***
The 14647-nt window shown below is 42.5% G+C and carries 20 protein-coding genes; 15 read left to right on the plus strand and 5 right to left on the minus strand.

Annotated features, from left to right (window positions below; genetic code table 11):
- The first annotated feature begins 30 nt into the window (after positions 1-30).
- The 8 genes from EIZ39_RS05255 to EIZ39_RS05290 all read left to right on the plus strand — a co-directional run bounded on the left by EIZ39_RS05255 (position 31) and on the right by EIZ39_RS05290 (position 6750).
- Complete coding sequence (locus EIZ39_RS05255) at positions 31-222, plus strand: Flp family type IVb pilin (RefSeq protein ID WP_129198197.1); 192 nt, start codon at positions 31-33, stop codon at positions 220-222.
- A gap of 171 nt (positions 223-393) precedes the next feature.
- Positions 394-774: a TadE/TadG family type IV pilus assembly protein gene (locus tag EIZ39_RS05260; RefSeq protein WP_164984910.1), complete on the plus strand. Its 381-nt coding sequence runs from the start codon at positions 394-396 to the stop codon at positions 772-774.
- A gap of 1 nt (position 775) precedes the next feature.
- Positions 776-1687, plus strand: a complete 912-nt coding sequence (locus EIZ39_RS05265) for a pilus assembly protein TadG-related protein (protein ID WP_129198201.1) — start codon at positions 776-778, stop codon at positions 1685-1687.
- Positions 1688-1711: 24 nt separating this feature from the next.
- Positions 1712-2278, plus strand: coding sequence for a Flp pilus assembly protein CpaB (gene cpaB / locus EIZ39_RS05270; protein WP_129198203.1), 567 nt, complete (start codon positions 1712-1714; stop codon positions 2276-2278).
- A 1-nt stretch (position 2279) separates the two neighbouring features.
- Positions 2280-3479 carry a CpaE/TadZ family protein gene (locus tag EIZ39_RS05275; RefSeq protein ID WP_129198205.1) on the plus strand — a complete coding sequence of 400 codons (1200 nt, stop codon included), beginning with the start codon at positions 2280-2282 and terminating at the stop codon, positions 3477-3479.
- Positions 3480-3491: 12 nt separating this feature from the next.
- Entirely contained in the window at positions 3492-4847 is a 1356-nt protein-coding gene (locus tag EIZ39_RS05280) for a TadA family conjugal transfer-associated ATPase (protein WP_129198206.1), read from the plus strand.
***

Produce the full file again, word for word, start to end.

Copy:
The 14647-nt window shown below is 42.5% G+C and carries 20 protein-coding genes; 15 read left to right on the plus strand and 5 right to left on the minus strand.

Annotated features, from left to right (window positions below; genetic code table 11):
- The first annotated feature begins 30 nt into the window (after positions 1-30).
- The 8 genes from EIZ39_RS05255 to EIZ39_RS05290 all read left to right on the plus strand — a co-directional run bounded on the left by EIZ39_RS05255 (position 31) and on the right by EIZ39_RS05290 (position 6750).
- Complete coding sequence (locus EIZ39_RS05255) at positions 31-222, plus strand: Flp family type IVb pilin (RefSeq protein ID WP_129198197.1); 192 nt, start codon at positions 31-33, stop codon at positions 220-222.
- A gap of 171 nt (positions 223-393) precedes the next feature.
- Positions 394-774: a TadE/TadG family type IV pilus assembly protein gene (locus tag EIZ39_RS05260; RefSeq protein WP_164984910.1), complete on the plus strand. Its 381-nt coding sequence runs from the start codon at positions 394-396 to the stop codon at positions 772-774.
- A gap of 1 nt (position 775) precedes the next feature.
- Positions 776-1687, plus strand: a complete 912-nt coding sequence (locus EIZ39_RS05265) for a pilus assembly protein TadG-related protein (protein ID WP_129198201.1) — start codon at positions 776-778, stop codon at positions 1685-1687.
- Positions 1688-1711: 24 nt separating this feature from the next.
- Positions 1712-2278, plus strand: coding sequence for a Flp pilus assembly protein CpaB (gene cpaB / locus EIZ39_RS05270; protein WP_129198203.1), 567 nt, complete (start codon positions 1712-1714; stop codon positions 2276-2278).
- A 1-nt stretch (position 2279) separates the two neighbouring features.
- Positions 2280-3479 carry a CpaE/TadZ family protein gene (locus tag EIZ39_RS05275; RefSeq protein ID WP_129198205.1) on the plus strand — a complete coding sequence of 400 codons (1200 nt, stop codon included), beginning with the start codon at positions 2280-2282 and terminating at the stop codon, positions 3477-3479.
- Positions 3480-3491: 12 nt separating this feature from the next.
- Entirely contained in the window at positions 3492-4847 is a 1356-nt protein-coding gene (locus tag EIZ39_RS05280) for a TadA family conjugal transfer-associated ATPase (protein WP_129198206.1), read from the plus strand.